Posted by Ronin on August 02, 2001 at 01:41:50:
In Reply to: Re: I don't think it's a stupid question. posted by Stacy on July 26, 2001 at 21:51:27:
The buy-out may not be criminal per se, but it may be that the attorney is concerned about violating an ethical duty (which is pretty admirable of him- sort of) to not subvert the spirit of the rent laws. I don't know what angle he may be worried about though, or which specific provision might apply.
But it has a sleazy feel to it, and the attorney may just be uncomfortable with any bartering aspects involved in it.
I am happy to hear of an LL attorney attempting to appear to abide by the ethics codes... the Shysters in L&T are usually so brazen.
: Thanks. I've been looking around on a nunber of sites and couldn't find any information about buy-outs. Until this week, the LL and his attorney certainly didn't act like they're legal. The attorney first said they would only offer to cover the cost of moving. Now each time the LL wants to offer me more, the attorney suddenly has to run to the bathroom.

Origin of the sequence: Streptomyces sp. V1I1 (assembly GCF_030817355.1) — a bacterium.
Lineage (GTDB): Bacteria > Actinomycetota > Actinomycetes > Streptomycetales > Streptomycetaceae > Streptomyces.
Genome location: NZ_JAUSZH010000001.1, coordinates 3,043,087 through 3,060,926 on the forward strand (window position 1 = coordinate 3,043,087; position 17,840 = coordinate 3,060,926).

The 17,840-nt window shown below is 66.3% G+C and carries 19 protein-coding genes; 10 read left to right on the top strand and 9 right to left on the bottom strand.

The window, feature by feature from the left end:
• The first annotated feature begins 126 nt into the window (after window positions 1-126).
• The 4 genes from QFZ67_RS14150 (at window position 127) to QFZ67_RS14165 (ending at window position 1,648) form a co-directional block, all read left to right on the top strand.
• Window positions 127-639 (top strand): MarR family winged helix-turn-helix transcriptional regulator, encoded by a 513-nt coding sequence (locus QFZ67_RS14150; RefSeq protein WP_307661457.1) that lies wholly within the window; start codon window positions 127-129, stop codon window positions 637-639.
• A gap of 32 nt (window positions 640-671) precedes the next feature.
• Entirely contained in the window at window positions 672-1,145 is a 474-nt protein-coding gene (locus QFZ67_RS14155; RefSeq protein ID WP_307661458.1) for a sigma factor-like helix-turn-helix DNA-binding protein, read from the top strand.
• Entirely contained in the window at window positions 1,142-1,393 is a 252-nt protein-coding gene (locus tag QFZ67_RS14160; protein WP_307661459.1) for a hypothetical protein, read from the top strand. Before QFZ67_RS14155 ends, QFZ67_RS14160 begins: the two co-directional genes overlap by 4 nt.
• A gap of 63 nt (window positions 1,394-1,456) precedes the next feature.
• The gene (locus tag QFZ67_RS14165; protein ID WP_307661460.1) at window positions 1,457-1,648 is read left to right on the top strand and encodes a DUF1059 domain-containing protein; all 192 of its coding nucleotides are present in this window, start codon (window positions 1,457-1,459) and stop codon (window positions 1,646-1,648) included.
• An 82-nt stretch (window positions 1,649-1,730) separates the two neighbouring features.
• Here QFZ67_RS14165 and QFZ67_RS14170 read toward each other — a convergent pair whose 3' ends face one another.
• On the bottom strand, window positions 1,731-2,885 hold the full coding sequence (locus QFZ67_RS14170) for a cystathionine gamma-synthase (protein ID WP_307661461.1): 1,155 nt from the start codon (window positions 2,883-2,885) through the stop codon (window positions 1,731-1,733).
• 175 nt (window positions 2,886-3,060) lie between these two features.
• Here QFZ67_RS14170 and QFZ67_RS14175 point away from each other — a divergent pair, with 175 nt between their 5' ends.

: : I don't think it's a stupid question. Rent regulation is an incredibly complicated area, so it's absolutely normal for someone facing these issues for the first time to be bewildered. Or even people who've been struggling with it for a long time. A lot of the older documents on tenant.net and elsewhere say that tenants' rights to protection of the rent laws cannot be waived, so that suggests giving a rent controlled or stabilized apartment for money is illegal. Buyouts certainly run contrary to the purpose of the rent laws, and they have a sleazy feel to them. If it weren't a legitimate question, people wouldn't be asking it over and over again!
: : : the question, of course!
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